@boumol Assuming you're still sure the methods with a finitistic formula works (I'm not sure what this means exactly), can you expand your comment into an answer? –  Thomas Klimpel Aug 20 '12 at 12:32
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!Thomas Klimpel: you should consult the answers to this question from MathOverflow, which may be the question you had in mind: mathoverflow.net/questions/44102/… –  Carl Mummert Aug 20 '12 at 13:58
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I do not understand the downvote. –  Arkamis Aug 20 '12 at 15:33

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up vote 4 down vote accepted

The question is somewhat ambiguous about exactly how the sets would be enumerated. The natural way to read it in computability theory is the following, which is the usual sense in which a sequence of sets can be r.e.:

Is there a computable double enumeration $\{ n_{i,j} : i,j \in \omega\}$ such that for each definable set $S \subseteq \omega$ there is an $i_0$ such that $S = \{ n_{i_0,j} : j \in \omega\}$.

The answer to that is certainly "no", because if it was true then every definable set would be r.e., which is not the case.

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For those with some interest, I want to point out I have taken the weakest possible definition of "enumerable sequence of sets", in the sense that there may not be any effective way to tell which $i_0$ corresponds a particular $S$. Thus the enumeration has infinitely many chances to capture any particular $S$. –  Carl Mummert Aug 20 '12 at 14:02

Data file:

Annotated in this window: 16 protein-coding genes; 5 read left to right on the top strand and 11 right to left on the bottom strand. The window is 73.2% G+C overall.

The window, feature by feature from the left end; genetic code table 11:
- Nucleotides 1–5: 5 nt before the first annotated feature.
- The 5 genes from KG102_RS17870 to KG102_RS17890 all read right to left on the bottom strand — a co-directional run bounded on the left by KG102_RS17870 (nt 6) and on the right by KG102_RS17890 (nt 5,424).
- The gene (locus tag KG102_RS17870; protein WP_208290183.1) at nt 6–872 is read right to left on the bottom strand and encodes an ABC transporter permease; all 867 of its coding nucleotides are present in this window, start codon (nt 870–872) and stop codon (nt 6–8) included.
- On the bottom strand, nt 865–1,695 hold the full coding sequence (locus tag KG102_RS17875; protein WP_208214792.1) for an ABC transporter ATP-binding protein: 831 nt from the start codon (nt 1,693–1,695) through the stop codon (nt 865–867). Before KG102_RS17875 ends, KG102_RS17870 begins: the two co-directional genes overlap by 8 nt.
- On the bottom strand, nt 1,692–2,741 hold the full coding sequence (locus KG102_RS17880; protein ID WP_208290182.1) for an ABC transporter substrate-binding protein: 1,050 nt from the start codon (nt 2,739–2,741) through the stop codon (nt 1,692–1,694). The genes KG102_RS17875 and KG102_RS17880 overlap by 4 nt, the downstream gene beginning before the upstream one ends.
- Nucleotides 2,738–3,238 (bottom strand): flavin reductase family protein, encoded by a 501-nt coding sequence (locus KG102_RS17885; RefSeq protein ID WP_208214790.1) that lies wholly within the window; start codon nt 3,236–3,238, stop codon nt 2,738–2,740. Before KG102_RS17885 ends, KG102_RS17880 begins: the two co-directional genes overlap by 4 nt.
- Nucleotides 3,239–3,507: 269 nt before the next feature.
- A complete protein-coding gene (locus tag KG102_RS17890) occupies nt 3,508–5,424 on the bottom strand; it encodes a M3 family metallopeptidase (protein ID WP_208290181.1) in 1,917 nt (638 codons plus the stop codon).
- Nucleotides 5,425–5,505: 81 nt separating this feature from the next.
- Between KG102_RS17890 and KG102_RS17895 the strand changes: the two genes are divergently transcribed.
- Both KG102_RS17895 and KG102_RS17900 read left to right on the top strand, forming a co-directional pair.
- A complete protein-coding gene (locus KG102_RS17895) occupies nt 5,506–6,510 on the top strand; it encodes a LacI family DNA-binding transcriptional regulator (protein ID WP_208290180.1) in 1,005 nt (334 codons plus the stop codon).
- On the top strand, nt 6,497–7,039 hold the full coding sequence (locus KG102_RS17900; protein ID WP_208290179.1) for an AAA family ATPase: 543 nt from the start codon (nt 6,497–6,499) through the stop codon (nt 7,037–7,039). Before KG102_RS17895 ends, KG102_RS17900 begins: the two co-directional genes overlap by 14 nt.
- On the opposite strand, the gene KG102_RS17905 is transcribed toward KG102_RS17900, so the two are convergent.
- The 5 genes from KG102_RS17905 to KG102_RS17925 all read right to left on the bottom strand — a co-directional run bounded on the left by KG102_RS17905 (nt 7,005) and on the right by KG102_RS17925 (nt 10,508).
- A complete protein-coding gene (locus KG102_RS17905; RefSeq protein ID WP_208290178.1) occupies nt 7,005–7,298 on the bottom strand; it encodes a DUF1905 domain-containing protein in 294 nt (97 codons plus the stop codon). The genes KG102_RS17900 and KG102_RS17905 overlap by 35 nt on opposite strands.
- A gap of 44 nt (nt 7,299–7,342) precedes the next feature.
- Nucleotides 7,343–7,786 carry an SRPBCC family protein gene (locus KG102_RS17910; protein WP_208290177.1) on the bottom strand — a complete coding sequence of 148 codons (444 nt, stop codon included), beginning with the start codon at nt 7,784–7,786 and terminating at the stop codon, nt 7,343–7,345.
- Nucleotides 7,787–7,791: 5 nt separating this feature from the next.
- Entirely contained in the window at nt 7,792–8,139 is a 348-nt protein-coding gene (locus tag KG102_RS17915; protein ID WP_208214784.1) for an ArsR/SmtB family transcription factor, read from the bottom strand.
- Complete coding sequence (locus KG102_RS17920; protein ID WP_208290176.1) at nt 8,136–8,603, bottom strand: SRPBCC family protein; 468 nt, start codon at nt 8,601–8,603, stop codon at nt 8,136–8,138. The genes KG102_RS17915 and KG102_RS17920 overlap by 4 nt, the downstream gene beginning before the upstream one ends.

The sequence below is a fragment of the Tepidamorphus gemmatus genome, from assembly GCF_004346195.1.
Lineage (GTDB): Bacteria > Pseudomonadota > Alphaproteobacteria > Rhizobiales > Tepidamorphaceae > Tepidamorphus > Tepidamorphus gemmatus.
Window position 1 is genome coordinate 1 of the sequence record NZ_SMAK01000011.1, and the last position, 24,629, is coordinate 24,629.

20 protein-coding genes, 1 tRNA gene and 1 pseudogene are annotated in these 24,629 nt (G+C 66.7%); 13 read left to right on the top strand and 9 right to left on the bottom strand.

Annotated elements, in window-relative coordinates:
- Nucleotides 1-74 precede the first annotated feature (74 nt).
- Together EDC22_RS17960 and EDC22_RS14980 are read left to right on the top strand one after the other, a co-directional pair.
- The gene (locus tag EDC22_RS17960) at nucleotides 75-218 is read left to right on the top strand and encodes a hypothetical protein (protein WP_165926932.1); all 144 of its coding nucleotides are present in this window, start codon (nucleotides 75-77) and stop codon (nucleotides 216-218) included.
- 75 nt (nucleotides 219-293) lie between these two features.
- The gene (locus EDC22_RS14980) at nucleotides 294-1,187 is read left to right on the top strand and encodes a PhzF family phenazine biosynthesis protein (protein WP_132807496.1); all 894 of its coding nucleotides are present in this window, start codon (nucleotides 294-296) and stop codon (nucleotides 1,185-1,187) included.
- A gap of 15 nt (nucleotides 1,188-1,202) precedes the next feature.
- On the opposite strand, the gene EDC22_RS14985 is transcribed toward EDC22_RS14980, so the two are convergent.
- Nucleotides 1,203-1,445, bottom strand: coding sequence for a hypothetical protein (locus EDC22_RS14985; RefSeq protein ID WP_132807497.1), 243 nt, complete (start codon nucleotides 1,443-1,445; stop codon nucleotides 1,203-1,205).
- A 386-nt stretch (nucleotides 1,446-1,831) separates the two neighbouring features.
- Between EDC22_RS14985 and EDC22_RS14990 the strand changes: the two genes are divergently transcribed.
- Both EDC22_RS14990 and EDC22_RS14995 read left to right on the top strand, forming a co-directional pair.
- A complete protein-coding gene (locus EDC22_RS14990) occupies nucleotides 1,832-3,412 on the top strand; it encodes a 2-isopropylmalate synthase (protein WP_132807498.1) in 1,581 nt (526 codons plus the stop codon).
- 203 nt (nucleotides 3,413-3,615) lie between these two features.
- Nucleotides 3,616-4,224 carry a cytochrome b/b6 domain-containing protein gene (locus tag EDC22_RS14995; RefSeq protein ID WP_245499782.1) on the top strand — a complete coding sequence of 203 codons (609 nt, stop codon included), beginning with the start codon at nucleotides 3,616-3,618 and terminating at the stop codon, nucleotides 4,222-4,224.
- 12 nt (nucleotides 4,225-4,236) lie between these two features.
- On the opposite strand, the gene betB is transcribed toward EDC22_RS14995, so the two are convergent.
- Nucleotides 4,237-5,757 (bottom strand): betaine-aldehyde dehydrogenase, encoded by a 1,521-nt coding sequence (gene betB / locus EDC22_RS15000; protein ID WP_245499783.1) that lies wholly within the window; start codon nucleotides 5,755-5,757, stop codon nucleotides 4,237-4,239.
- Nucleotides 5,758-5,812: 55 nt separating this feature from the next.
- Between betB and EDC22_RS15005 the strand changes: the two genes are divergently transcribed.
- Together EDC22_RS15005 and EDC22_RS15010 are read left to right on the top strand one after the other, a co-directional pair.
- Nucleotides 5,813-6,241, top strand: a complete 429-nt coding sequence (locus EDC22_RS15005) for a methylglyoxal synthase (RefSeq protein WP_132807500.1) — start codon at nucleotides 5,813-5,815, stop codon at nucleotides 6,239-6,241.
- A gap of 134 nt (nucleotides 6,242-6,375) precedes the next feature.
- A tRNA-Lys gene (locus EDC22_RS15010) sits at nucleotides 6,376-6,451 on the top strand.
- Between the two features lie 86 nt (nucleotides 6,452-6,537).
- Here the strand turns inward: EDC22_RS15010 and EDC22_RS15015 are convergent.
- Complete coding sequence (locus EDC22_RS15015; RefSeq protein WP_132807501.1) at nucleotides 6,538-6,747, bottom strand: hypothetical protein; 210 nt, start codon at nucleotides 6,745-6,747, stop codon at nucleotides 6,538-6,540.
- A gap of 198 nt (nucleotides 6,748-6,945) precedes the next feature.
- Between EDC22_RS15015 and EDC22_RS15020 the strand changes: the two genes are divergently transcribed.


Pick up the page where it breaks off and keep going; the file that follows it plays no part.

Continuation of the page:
As long as every "definable" number may be defined using a finite string in some finite alphabet you may sort those strings by length and enumerate numbers using this sort.

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The problem with that is that if "definable" means that there is some formula that is true for this number but false for all others, the relation between defining strings and actual numbers is not itself definable inside the system. There are models of ZFC in which every real number is definable in this way (but the relation between defining formulas and defined numbers is not a set), and we cannot be sure we're not living in such a world. –  Henning Makholm Aug 22 '12 at 11:42

A short answer would be that the concept of "recursively enumerable" is only defined for subsets of some countable universe, where that universe has a ("reasonable") encoding as finite strings of symbols that can be input or output by a Turing machine. In your case the set of "subsets of $\mathbb N$ that are definable" (whatever exactly that means) doesn't satisfy that condition, becuase the natural universe to use would be $\mathcal P(\mathbb N)$, which is not countable.

So it doesn't even make sense to ask whether your set is r.e.

One could attempt to broaden the definitions by imagining a non-deterministic Turing machine that writes an infinite sequence of 0s and 1s to a write-only output tape, where that sequence can be interpreted as a subset of $\mathbb N$. One could then declare that some $A\subseteq 2^{\mathbb N}$ is "recursively enumerable"-ish iff it is the set of possible outputs of some non-deterministic machine.

However, though this can be argued to generalize the ordinary concept of recursive enumerability, it wouldn't be the ordinary concept of recursive enumerability.